Black Point
Sunset Point P300
Kerckhoff Dome

Sun, Jun 14, 2020

With: Karl Fieberling

Etymology
Black Point
Sunset Point
Story Photos / Slideshow Map GPX Profile

Continued...

We had nearly run out of summits in the Huntington Lake area of the Sierra National Forest, having only a few left to keep us busy for a few hours. The first two were simple affairs, but the last, Kerckhoff Dome, was a bit of a workout and a nice way to finish off the roadtrip before driving home.

Black Point

This summit is located west of Huntington Lake, on the edge of the Kaiser Wilderness. A short trail, less than half a mile in length, goes to the top from a trailhead at the end of a forest road. There are two ways to reach the trailhead. Well-graded Black Point Rd (8S32) is the usual, but longer route that forks off paved Huntington Lake Rd below the dam. If coming from Huntington Lake, there's a shorter route on Dowville W (8S04) that cuts through the community of Huntington Lake. This road is a little rougher, but nominal high-clearance suffices. The topo map shows the TH about 200ft lower down the slope than it currently is. If one continues on 8S32 to the saddle with Mushroom Rock, the right fork will lead to the current trailhead. It took about 25min to hike the trail to the summit. It is signed as a "National Recreation Trail", a designation I thought was reserved for more significant trails. I looked up the NRT database later and discovered that all sorts of silly urban trails have this designation (as an example, the Highway 237 Bikeway Trail in San Jose is one of the worst bike paths imaginable - a badly connected series of paths through sterile commercial tracts and along a noisy freeway. But I digress). The summit rocks provide a nice overlook of the Kaiser Wilderness to the northeast and Huntington Lake to the southeast. The Central Valley can be seen to the west, but it was mostly obscured by the usual haze.

Sunset Point

This summit lies southwest of Huntington Lake. There are communication towers near the top and a service road that makes it easy. The road is gated at Camp Keola, but signs do not restrict foot traffic. An informal sign on the road has it as "Art's Trail", perhaps something originating from nearby Keola Camp, currently closed. The summit has two bumps of similar height. The towers are on the eastern bump where the road ends. A good trail continues through the brush to the open western bump where a pair of wooden crosses are found on some open piles of rocks. It took less than 15min to hike out to this point with a nice view overlooking the Big Creek drainage below Huntington Lake. To the south, we could just see the top of Kerckhoff Dome, our last summit. One could probably hike down to it from Sunset Point, but there is an easier way so we returned to the jeep.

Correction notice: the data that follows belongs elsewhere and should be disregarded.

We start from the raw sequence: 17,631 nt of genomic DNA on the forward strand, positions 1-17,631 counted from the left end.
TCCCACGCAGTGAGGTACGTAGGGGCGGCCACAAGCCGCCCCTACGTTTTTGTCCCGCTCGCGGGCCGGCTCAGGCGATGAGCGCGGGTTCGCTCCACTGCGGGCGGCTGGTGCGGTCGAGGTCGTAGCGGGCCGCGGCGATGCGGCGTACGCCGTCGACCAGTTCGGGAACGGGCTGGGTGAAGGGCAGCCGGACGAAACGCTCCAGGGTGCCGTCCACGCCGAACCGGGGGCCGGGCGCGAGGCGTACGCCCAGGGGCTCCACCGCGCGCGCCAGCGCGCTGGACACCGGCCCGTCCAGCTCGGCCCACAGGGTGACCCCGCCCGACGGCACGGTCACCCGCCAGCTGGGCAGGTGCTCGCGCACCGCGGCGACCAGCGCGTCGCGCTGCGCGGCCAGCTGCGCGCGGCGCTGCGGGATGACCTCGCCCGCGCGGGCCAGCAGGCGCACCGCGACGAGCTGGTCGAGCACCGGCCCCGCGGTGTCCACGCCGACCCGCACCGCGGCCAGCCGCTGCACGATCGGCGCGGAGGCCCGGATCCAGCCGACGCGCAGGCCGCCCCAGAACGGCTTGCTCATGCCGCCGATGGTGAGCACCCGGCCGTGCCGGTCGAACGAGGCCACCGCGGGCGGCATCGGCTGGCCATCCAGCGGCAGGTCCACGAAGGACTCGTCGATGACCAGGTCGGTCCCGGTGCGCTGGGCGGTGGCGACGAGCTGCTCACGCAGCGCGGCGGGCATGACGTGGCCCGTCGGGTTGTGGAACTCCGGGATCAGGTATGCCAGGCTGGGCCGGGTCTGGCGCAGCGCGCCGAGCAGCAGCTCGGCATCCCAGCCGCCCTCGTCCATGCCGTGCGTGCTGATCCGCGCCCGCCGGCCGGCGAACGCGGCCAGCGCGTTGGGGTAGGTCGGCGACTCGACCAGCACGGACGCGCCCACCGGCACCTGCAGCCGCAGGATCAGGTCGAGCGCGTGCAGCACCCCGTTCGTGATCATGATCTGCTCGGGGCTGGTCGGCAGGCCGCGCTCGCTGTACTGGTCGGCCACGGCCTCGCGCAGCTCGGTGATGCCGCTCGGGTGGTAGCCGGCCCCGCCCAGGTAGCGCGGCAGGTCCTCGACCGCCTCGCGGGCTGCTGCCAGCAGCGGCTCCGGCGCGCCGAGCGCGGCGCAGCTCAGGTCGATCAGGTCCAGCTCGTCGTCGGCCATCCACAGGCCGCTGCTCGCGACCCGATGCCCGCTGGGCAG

Kerckhoff Dome

Kerckhoff Dome is a somewhat obscure climbers' spot located between Huntington Lake and the small community of Big Creek 2,000ft lower. The town is home to a ConEd Powerstation. A trio of large pipes, or penstocks as they're called, bring water down from Huntingon Lake to run turbines at the power station. Climbers hike up the steep steps alongside the penstocks to reach the base of the dome 800ft above the roadway. Our route would be from above, not below, since we were interested in reaching the top, not the base of the dome. A service road runs along the penstock parallel to, and below the road to Sunset Point, ending where the pipes begin their plunge down the steep hillside. We drove a short distance on dirt roads before reaching a locked gate, leaving us about a mile each way to our destination. We found a use trail that shortcutted part of our route to the service road, then followed the road out to the gate house at the end. Now for the hard part - brushy cross-country travel taking us 500ft down to Kerckhoff Dome.

The going was terribly brushy to start, descending as we did from the gate house. There is a small flat area about 200ft down where the brush relented to give us a better view looking down on Kerckhoff Dome. This was very discouraging at first since it was quickly apparent that there was a significant cliff immediately below this flat, rocky area. After looking around, it seemed if we moved east we could find a route down, and we set off in that direction. Almost immediately we came across the first of a series of ducks that proved to be a very workable use trail down to Kerckhoff Dome. It was quite steep in places, but never more than easy class 3 and the ducks were sufficient to keep us on-route. How long this established route had been around was impossible to say, but we were very thankful for its existence which took much of the guesswork out of getting to our goal. At the saddle before the final 100ft of gain to the top of the dome, Karl and I took separate routes that worked out, but his seemed to follow the regular ducked route I'd missed and had less brush to boot. The summit provides a neat bird's-eye view of the Big Creek drainage with the town below. The only sign of humans we found at the summit was a single rusty fish tin that had been left on a boulder below the highpoint. We left a register atop the highest point before heading back.

On our return we followed the ducks in the reverse direction, finding them give out about where we'd originally found them, but the use trail continuing through the forest that bypassed the nasty brush we'd encountered earlier. We got back to the service road in about 30min, and another 20min to get us back to the jeep. It wasn't yet 10:30a when we finished with this last one, but we said goodbye and went our separate ways. I would find a place to shower before driving home while Karl went on to do four other easy summits in the area that I had done on Thursday before he'd arrived. Another successful trip in the bag...


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